The New York Mets and Seattle Mariners are reported to be close to a deal that would send Jay Bruce, Anthony Swarzak and three prospects west for Robinson Cano and Edwin Diaz. They’ve been close to completing the trade for a day or two now, and it could drag out until Monday if MLB Commissioner Rob Manfred doesn’t want to spend his weekend reviewing it and giving it his blessing.
Predictably, most Mets fans hate the idea of the deal. We’ve been conditioned to distrust the Wilpon family’s motivations and the people that they hire to run the team. And to be fair, Sandy Alderson, Omar Minaya, Jim Duquette and Steve Phillips had a mixed track record in making trades and signing free agents.
But we also hated the idea that’s been floated for weeks that they want to trade Noah Syndergaard. And well, you can’t have it both ways. The Mets have been a fourth-place team with an under .500 record for the past two years and they’ve been a losing team for eight of the past ten seasons.
This can’t be another winter where the team tinkers a little bit and hopes for the best. You either do a complete tear-down and rebuild, or you trade players that won’t help you in 2019 for ones who will.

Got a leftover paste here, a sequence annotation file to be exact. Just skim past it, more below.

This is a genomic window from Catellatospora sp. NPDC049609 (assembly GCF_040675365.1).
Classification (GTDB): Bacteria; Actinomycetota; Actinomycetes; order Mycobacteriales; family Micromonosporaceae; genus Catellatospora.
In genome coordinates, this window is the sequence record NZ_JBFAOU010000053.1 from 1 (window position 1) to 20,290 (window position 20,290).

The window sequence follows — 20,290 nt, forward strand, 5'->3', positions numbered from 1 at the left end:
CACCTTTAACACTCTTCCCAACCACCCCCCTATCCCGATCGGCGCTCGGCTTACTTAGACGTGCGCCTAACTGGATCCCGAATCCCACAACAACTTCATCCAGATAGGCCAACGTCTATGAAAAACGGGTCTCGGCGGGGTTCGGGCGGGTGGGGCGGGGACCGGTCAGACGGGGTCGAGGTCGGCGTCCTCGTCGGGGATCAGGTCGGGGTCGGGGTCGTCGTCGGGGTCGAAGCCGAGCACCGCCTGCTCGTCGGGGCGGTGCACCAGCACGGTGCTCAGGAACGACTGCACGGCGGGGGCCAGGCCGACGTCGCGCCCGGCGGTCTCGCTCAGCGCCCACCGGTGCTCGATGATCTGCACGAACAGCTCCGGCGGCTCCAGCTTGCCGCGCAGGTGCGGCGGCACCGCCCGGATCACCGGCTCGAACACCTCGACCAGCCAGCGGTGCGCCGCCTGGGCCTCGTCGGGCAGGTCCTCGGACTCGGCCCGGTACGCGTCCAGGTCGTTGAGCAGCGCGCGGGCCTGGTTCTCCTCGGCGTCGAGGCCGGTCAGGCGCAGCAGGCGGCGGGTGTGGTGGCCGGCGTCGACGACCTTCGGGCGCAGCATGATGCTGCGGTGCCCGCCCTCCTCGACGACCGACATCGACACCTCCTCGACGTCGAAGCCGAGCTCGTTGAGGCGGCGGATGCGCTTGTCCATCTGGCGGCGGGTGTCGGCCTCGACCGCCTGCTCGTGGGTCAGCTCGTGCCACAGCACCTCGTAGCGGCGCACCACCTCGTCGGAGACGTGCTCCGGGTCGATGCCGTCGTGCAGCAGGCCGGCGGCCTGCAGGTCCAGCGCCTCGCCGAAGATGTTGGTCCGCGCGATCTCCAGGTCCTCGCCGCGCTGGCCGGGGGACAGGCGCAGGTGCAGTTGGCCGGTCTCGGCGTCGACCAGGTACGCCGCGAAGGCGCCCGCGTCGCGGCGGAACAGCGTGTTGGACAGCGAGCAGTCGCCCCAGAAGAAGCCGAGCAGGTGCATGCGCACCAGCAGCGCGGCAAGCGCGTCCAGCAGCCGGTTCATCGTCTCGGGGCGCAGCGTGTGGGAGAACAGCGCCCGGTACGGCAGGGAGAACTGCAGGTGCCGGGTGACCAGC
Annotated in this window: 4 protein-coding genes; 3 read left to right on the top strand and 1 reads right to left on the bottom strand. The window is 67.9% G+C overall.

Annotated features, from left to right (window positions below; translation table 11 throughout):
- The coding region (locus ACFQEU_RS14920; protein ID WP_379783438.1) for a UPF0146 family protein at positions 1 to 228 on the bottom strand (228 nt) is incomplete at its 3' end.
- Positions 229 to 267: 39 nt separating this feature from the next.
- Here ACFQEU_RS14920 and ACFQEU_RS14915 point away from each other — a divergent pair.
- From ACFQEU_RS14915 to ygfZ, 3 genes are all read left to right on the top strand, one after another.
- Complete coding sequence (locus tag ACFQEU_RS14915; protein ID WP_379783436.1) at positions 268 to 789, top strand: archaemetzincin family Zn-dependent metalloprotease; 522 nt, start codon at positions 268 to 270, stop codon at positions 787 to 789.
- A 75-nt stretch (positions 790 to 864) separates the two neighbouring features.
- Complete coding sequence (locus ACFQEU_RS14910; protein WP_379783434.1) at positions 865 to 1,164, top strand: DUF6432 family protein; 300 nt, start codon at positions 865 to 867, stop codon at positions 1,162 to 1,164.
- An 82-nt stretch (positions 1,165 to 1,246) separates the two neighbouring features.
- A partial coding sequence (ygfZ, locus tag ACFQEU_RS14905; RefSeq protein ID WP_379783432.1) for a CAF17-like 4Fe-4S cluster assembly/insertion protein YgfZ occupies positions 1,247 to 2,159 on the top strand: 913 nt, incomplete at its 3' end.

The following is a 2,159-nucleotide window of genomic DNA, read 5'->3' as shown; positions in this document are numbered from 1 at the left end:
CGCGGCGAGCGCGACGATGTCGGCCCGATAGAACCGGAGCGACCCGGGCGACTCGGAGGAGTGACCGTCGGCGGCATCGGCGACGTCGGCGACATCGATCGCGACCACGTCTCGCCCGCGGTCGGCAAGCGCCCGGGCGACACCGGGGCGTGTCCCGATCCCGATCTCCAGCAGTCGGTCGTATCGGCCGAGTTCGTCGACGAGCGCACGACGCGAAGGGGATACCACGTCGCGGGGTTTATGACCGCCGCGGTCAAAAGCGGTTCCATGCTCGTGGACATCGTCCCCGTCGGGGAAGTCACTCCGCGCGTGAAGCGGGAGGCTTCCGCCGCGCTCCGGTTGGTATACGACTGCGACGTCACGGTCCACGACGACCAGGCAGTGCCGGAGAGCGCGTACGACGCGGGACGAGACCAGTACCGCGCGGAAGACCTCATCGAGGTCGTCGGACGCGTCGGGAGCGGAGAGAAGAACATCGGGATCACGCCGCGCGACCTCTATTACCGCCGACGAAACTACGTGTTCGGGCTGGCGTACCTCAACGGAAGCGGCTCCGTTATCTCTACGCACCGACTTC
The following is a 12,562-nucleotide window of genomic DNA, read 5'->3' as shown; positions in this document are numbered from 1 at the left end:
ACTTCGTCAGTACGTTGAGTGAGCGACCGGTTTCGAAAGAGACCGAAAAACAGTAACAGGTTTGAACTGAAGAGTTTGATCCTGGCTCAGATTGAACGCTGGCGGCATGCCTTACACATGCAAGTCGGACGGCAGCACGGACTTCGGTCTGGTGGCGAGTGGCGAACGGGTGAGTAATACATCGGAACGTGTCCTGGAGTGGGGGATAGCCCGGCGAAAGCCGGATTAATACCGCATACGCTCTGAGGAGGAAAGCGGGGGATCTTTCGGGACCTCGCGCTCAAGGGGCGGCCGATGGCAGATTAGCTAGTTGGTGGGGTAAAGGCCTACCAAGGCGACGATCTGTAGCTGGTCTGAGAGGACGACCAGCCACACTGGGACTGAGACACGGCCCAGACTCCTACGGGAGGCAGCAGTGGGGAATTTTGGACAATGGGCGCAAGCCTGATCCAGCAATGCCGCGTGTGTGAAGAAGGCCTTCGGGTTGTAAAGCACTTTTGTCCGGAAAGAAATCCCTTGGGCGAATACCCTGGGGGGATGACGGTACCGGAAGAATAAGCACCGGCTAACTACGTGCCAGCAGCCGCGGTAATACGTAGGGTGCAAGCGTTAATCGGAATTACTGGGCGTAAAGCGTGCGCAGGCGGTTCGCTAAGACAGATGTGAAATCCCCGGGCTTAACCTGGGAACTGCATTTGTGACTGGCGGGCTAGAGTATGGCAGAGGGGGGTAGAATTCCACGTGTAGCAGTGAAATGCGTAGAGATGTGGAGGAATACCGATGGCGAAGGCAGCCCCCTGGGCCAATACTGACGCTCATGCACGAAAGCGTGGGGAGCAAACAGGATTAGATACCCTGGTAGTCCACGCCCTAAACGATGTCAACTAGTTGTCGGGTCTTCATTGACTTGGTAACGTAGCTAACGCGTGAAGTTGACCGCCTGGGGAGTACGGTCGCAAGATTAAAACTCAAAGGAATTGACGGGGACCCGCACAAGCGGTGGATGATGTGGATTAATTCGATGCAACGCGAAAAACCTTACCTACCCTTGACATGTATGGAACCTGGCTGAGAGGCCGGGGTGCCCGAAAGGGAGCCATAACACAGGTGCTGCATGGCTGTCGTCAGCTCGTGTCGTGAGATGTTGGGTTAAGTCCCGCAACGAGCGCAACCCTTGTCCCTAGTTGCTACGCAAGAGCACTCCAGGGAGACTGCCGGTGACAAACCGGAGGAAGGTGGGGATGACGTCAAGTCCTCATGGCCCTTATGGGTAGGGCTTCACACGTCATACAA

The 2019 Mets will win more games because of Cano and Diaz than they will because of Bruce, Swarzak, Justin Dunn, Jared Kalenic and Gerson Bautista.
Cano is still a good player — even at age 36 — and should be able to help the Mets score runs while not hurting them too badly in the field… at least for the next year or two. Diaz was the best reliever in the American League this year and gives the Mets the lockdown closer they’ve wanted for years.
Meanwhile, Bruce has had exactly one good season in the past five. Swarzak was a complete bust in his first year in New York. Dunn is the best pitching prospect in the Mets’ farm system, but he hasn’t thrown an inning above Double-A. Kalenic will be 19 next season and has all of 52 games of professional experience. Bautista is a project.
You could argue that the Mets should be able to get more for their prospects than Diaz and Cano, but I’d point out that Dunn is the only one who could charitably be considered close to being a contributor at the major league level.
If Brodie Van Wagenen’s first trade as Mets’ general manager turns out to be the centerpiece of the offseason, I’ll join the crowd of disappointed Mets fans. If they complete this deal and still go on to trade Syndergaard, I’ll be wondering if Van Wagenen even has a plan.
But I’d like to think this is just step one of a roster reshaping that will give the Mets a true chance to compete with the Atlanta Braves, Washington Nationals and Philadelphia Phillies.
Wait and hope.